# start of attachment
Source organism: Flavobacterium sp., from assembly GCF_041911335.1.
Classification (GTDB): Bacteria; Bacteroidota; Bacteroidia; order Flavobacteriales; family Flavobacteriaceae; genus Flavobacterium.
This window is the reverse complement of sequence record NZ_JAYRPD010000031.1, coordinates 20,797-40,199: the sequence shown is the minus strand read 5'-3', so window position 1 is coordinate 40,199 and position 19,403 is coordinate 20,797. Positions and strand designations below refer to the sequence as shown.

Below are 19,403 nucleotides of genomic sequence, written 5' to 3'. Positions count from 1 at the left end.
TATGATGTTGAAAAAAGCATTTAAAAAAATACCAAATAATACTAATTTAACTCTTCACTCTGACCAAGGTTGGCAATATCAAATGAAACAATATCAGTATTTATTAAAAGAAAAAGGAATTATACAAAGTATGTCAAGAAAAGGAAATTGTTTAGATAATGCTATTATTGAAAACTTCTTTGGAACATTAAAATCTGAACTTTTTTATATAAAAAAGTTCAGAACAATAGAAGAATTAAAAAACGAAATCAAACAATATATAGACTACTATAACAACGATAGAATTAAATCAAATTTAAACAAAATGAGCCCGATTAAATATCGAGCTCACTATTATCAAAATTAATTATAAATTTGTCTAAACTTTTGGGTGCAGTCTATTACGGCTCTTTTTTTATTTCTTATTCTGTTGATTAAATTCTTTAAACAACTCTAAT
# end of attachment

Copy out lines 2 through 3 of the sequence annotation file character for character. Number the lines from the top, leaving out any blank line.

Classification (GTDB): Bacteria; Bacteroidota; Bacteroidia; order Flavobacteriales; family Flavobacteriaceae; genus Flavobacterium.
This window is the reverse complement of sequence record NZ_JAYRPD010000031.1, coordinates 20,797-40,199: the sequence shown is the minus strand read 5'-3', so window position 1 is coordinate 40,199 and position 19,403 is coordinate 20,797. Positions and strand designations below refer to the sequence as shown.